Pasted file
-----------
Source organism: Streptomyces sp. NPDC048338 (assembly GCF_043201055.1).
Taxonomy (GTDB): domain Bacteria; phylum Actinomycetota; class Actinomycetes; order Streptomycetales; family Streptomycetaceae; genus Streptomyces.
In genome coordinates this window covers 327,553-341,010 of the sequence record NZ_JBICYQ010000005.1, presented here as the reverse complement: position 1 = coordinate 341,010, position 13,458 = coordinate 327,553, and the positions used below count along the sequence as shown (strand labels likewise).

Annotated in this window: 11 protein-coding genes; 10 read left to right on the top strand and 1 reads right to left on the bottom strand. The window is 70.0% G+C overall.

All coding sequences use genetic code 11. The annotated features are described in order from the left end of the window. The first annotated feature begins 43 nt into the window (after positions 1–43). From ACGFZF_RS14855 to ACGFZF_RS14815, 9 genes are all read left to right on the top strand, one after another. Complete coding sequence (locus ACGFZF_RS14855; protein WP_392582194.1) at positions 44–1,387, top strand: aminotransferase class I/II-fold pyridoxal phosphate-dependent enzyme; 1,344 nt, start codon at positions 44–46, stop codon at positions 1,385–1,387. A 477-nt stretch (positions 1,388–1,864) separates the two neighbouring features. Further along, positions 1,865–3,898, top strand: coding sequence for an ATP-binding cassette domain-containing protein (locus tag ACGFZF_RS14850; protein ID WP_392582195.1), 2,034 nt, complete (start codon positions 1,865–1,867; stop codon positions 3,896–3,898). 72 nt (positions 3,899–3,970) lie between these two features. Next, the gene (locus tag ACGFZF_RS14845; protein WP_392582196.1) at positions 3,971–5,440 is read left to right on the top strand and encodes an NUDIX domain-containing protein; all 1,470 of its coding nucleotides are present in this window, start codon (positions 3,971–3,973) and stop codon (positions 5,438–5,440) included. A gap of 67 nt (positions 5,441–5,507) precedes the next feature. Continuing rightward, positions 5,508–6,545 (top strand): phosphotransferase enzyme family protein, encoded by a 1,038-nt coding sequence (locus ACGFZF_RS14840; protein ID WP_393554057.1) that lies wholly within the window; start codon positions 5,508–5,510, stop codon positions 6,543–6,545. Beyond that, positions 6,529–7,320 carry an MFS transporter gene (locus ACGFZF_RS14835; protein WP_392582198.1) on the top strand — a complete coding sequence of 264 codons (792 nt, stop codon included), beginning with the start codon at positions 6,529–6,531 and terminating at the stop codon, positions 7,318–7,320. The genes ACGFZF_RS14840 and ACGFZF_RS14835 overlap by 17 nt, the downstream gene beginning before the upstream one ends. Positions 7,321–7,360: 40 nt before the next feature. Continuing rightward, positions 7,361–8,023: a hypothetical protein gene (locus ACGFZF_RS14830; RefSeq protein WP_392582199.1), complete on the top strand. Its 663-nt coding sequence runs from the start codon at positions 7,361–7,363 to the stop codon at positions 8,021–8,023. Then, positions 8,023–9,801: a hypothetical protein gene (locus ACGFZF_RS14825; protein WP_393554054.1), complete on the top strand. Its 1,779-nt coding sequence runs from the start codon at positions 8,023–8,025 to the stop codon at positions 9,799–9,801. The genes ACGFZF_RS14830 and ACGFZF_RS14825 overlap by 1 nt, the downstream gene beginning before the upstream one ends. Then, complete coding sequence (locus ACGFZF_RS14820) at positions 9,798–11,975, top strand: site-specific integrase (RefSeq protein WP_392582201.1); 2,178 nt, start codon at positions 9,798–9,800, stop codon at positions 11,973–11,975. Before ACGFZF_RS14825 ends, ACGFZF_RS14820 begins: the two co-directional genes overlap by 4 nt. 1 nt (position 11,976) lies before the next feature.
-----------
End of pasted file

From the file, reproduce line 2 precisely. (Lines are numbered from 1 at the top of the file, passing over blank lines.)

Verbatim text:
Taxonomy (GTDB): domain Bacteria; phylum Actinomycetota; class Actinomycetes; order Streptomycetales; family Streptomycetaceae; genus Streptomyces.